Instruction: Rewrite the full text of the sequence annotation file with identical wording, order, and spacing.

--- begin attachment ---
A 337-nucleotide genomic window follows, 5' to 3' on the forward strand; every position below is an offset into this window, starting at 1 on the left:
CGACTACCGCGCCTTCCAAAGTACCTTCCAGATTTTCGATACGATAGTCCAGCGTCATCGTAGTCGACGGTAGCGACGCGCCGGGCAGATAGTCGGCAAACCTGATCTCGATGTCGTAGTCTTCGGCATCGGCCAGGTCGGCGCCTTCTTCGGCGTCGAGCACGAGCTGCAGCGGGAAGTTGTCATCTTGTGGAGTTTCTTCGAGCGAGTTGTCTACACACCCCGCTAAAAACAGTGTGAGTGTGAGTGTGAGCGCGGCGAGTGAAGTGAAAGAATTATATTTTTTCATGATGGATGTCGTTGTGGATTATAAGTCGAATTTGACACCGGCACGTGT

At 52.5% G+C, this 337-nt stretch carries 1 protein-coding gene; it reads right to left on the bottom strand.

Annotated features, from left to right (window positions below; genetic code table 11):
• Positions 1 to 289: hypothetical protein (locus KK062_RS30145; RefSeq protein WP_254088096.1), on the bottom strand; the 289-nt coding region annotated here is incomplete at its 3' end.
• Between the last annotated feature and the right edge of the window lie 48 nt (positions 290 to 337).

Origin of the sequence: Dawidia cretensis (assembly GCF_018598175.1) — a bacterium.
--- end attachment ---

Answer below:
A 337-nucleotide genomic window follows, 5' to 3' on the forward strand; every position below is an offset into this window, starting at 1 on the left:
CGACTACCGCGCCTTCCAAAGTACCTTCCAGATTTTCGATACGATAGTCCAGCGTCATCGTAGTCGACGGTAGCGACGCGCCGGGCAGATAGTCGGCAAACCTGATCTCGATGTCGTAGTCTTCGGCATCGGCCAGGTCGGCGCCTTCTTCGGCGTCGAGCACGAGCTGCAGCGGGAAGTTGTCATCTTGTGGAGTTTCTTCGAGCGAGTTGTCTACACACCCCGCTAAAAACAGTGTGAGTGTGAGTGTGAGCGCGGCGAGTGAAGTGAAAGAATTATATTTTTTCATGATGGATGTCGTTGTGGATTATAAGTCGAATTTGACACCGGCACGTGT

At 52.5% G+C, this 337-nt stretch carries 1 protein-coding gene; it reads right to left on the bottom strand.

Annotated features, from left to right (window positions below; genetic code table 11):
• Positions 1 to 289: hypothetical protein (locus KK062_RS30145; RefSeq protein WP_254088096.1), on the bottom strand; the 289-nt coding region annotated here is incomplete at its 3' end.
• Between the last annotated feature and the right edge of the window lie 48 nt (positions 290 to 337).

Origin of the sequence: Dawidia cretensis (assembly GCF_018598175.1) — a bacterium.